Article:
Cape Hatteras National Seashore put out an unusual call for help late Monday, asking for volunteers to clean up a shipwreck spread more more than a mile across beaches at Cape Point.
The shrimp trawler Big John flipped over and broke apart just before 5 a.m. Monday, leaving “hazardous objects” washed up on the shore for as far as the eye can see.
A massive cleanup lasted much of the day Tuesday.
On Wednesday, the National Park Service reported 70 volunteers showed up to pluck broken timbers, nails, tools and fragments of the ship’s hull from the sand. Photos showed the resulting piles of debris were waist-deep on the beach, and included what appeared to be an inflatable life raft.
However, the trawler’s massive mast-like double rigging remains stuck in the surf just off the beach, photos showed.
Park Service officials said their goal was to keep the mile-wide field of debris from spreading to other areas.
“Beach drivers and walkers should still use caution in case any hidden debris becomes exposed,” said a National Park Service Facebook post on Wednesday.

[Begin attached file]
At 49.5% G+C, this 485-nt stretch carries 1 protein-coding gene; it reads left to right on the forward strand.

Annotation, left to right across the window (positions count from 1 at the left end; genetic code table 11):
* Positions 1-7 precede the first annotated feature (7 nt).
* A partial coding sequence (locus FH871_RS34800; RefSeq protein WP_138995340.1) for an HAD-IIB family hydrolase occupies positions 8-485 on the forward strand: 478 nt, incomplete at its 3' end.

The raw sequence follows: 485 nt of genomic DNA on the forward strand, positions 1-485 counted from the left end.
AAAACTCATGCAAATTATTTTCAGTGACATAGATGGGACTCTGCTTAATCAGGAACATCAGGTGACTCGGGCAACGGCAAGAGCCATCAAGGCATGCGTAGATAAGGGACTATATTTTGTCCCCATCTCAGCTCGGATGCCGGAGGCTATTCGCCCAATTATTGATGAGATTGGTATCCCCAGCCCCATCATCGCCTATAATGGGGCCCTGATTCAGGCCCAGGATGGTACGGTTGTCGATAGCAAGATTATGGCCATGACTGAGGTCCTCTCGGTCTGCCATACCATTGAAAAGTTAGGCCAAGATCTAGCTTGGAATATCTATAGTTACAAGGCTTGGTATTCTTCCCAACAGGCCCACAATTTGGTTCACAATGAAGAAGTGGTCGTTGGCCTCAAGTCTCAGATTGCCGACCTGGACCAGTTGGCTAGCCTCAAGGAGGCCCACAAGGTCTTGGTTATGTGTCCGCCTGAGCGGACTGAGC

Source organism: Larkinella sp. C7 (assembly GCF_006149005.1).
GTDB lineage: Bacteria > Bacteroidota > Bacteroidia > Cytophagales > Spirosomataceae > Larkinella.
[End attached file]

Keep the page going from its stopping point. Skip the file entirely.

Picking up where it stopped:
National Park Service Rangers were alerted to the trawler’s sinking at 5:20 a.m. Monday and rushed to help the U.S. Coast Guard and Hatteras Island Rescue Squad find where hull ran aground.
What was left of the trawler, based out of Wanchese, was located in the surf near Frisco, where relentless waves were breaking it apart. Three crewman were found alive and taken to a hospital for evaluation, said a release.
Investigators have still not released a theory of what might have caused the ship to flip over and breaking apart.
Cape Hatteras officials said the cleanup also included members of the National Park Service, United States Coast Guard, Hatteras Island Rescue Squad and Hatteras Fire Department.